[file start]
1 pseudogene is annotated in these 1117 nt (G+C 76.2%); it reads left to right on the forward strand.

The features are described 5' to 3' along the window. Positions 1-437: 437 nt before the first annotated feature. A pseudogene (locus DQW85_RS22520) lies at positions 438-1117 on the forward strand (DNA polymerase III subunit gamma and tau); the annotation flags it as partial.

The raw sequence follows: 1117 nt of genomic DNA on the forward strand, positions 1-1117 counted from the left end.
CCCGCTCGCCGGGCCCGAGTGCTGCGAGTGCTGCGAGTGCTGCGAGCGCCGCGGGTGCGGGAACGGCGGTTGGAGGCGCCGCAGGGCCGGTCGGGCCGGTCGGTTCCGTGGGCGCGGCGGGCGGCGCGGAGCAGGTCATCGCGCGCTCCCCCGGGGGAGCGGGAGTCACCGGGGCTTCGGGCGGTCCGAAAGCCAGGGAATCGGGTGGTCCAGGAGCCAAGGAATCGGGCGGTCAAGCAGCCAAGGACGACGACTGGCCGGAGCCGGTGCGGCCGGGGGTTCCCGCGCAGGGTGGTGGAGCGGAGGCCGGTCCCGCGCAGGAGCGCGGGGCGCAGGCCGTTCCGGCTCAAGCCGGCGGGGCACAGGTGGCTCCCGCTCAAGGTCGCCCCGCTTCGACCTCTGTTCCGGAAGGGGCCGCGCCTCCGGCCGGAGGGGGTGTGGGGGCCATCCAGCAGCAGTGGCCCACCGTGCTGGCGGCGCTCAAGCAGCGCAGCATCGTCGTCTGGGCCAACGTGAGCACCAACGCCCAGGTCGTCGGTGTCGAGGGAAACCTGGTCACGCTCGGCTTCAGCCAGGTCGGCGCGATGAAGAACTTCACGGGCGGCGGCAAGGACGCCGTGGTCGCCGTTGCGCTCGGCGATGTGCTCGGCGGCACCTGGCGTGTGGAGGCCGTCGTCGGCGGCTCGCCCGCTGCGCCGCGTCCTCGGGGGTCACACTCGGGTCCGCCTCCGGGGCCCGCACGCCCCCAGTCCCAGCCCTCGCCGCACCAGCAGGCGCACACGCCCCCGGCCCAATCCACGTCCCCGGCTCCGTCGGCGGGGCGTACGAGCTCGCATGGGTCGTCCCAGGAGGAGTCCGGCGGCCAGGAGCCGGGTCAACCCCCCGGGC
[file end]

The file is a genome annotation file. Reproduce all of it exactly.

1 pseudogene is annotated in these 1117 nt (G+C 76.2%); it reads left to right on the forward strand.

The features are described 5' to 3' along the window. Positions 1-437: 437 nt before the first annotated feature. A pseudogene (locus DQW85_RS22520) lies at positions 438-1117 on the forward strand (DNA polymerase III subunit gamma and tau); the annotation flags it as partial.

The raw sequence follows: 1117 nt of genomic DNA on the forward strand, positions 1-1117 counted from the left end.
CCCGCTCGCCGGGCCCGAGTGCTGCGAGTGCTGCGAGTGCTGCGAGCGCCGCGGGTGCGGGAACGGCGGTTGGAGGCGCCGCAGGGCCGGTCGGGCCGGTCGGTTCCGTGGGCGCGGCGGGCGGCGCGGAGCAGGTCATCGCGCGCTCCCCCGGGGGAGCGGGAGTCACCGGGGCTTCGGGCGGTCCGAAAGCCAGGGAATCGGGTGGTCCAGGAGCCAAGGAATCGGGCGGTCAAGCAGCCAAGGACGACGACTGGCCGGAGCCGGTGCGGCCGGGGGTTCCCGCGCAGGGTGGTGGAGCGGAGGCCGGTCCCGCGCAGGAGCGCGGGGCGCAGGCCGTTCCGGCTCAAGCCGGCGGGGCACAGGTGGCTCCCGCTCAAGGTCGCCCCGCTTCGACCTCTGTTCCGGAAGGGGCCGCGCCTCCGGCCGGAGGGGGTGTGGGGGCCATCCAGCAGCAGTGGCCCACCGTGCTGGCGGCGCTCAAGCAGCGCAGCATCGTCGTCTGGGCCAACGTGAGCACCAACGCCCAGGTCGTCGGTGTCGAGGGAAACCTGGTCACGCTCGGCTTCAGCCAGGTCGGCGCGATGAAGAACTTCACGGGCGGCGGCAAGGACGCCGTGGTCGCCGTTGCGCTCGGCGATGTGCTCGGCGGCACCTGGCGTGTGGAGGCCGTCGTCGGCGGCTCGCCCGCTGCGCCGCGTCCTCGGGGGTCACACTCGGGTCCGCCTCCGGGGCCCGCACGCCCCCAGTCCCAGCCCTCGCCGCACCAGCAGGCGCACACGCCCCCGGCCCAATCCACGTCCCCGGCTCCGTCGGCGGGGCGTACGAGCTCGCATGGGTCGTCCCAGGAGGAGTCCGGCGGCCAGGAGCCGGGTCAACCCCCCGGGC